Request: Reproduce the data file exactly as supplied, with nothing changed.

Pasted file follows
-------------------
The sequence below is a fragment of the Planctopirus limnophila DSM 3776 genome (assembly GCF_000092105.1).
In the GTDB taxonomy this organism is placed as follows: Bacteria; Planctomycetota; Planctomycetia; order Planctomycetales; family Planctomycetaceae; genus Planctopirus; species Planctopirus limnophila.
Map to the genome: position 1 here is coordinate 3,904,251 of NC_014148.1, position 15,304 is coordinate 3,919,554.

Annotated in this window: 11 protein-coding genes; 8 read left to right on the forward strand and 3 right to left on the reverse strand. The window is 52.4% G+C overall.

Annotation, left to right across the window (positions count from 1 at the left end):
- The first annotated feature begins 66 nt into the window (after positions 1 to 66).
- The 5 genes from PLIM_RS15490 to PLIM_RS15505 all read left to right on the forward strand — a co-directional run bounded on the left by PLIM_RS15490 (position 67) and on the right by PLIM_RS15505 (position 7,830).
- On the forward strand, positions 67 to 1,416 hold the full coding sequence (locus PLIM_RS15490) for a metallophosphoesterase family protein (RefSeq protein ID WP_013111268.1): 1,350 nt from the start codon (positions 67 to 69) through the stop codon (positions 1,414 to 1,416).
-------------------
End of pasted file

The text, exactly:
The sequence below is a fragment of the Planctopirus limnophila DSM 3776 genome (assembly GCF_000092105.1).
In the GTDB taxonomy this organism is placed as follows: Bacteria; Planctomycetota; Planctomycetia; order Planctomycetales; family Planctomycetaceae; genus Planctopirus; species Planctopirus limnophila.
Map to the genome: position 1 here is coordinate 3,904,251 of NC_014148.1, position 15,304 is coordinate 3,919,554.

Annotated in this window: 11 protein-coding genes; 8 read left to right on the forward strand and 3 right to left on the reverse strand. The window is 52.4% G+C overall.

Annotation, left to right across the window (positions count from 1 at the left end):
- The first annotated feature begins 66 nt into the window (after positions 1 to 66).
- The 5 genes from PLIM_RS15490 to PLIM_RS15505 all read left to right on the forward strand — a co-directional run bounded on the left by PLIM_RS15490 (position 67) and on the right by PLIM_RS15505 (position 7,830).
- On the forward strand, positions 67 to 1,416 hold the full coding sequence (locus PLIM_RS15490) for a metallophosphoesterase family protein (RefSeq protein ID WP_013111268.1): 1,350 nt from the start codon (positions 67 to 69) through the stop codon (positions 1,414 to 1,416).